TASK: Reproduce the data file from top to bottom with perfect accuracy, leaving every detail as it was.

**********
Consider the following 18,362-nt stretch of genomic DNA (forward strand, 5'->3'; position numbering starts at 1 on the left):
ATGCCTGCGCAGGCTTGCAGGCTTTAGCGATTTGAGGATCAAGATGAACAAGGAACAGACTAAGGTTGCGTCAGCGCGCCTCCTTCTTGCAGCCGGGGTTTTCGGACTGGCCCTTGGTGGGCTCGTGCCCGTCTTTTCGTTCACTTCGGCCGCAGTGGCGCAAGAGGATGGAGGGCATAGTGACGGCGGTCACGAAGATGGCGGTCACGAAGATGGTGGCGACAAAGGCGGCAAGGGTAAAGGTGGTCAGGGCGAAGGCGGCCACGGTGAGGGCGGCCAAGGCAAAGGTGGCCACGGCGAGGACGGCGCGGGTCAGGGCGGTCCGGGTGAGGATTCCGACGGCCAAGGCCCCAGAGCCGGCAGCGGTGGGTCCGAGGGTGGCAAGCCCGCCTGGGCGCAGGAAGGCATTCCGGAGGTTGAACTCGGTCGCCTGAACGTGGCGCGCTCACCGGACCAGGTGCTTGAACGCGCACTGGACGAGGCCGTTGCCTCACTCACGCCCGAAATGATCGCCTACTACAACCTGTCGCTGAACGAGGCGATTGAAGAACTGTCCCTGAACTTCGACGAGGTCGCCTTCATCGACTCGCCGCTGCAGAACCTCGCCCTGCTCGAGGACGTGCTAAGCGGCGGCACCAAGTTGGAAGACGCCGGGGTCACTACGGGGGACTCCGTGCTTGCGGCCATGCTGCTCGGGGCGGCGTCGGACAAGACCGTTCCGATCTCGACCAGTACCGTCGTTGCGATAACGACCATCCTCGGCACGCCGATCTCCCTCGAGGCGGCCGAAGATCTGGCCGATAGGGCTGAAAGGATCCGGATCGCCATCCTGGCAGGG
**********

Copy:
Consider the following 18,362-nt stretch of genomic DNA (forward strand, 5'->3'; position numbering starts at 1 on the left):
ATGCCTGCGCAGGCTTGCAGGCTTTAGCGATTTGAGGATCAAGATGAACAAGGAACAGACTAAGGTTGCGTCAGCGCGCCTCCTTCTTGCAGCCGGGGTTTTCGGACTGGCCCTTGGTGGGCTCGTGCCCGTCTTTTCGTTCACTTCGGCCGCAGTGGCGCAAGAGGATGGAGGGCATAGTGACGGCGGTCACGAAGATGGCGGTCACGAAGATGGTGGCGACAAAGGCGGCAAGGGTAAAGGTGGTCAGGGCGAAGGCGGCCACGGTGAGGGCGGCCAAGGCAAAGGTGGCCACGGCGAGGACGGCGCGGGTCAGGGCGGTCCGGGTGAGGATTCCGACGGCCAAGGCCCCAGAGCCGGCAGCGGTGGGTCCGAGGGTGGCAAGCCCGCCTGGGCGCAGGAAGGCATTCCGGAGGTTGAACTCGGTCGCCTGAACGTGGCGCGCTCACCGGACCAGGTGCTTGAACGCGCACTGGACGAGGCCGTTGCCTCACTCACGCCCGAAATGATCGCCTACTACAACCTGTCGCTGAACGAGGCGATTGAAGAACTGTCCCTGAACTTCGACGAGGTCGCCTTCATCGACTCGCCGCTGCAGAACCTCGCCCTGCTCGAGGACGTGCTAAGCGGCGGCACCAAGTTGGAAGACGCCGGGGTCACTACGGGGGACTCCGTGCTTGCGGCCATGCTGCTCGGGGCGGCGTCGGACAAGACCGTTCCGATCTCGACCAGTACCGTCGTTGCGATAACGACCATCCTCGGCACGCCGATCTCCCTCGAGGCGGCCGAAGATCTGGCCGATAGGGCTGAAAGGATCCGGATCGCCATCCTGGCAGGG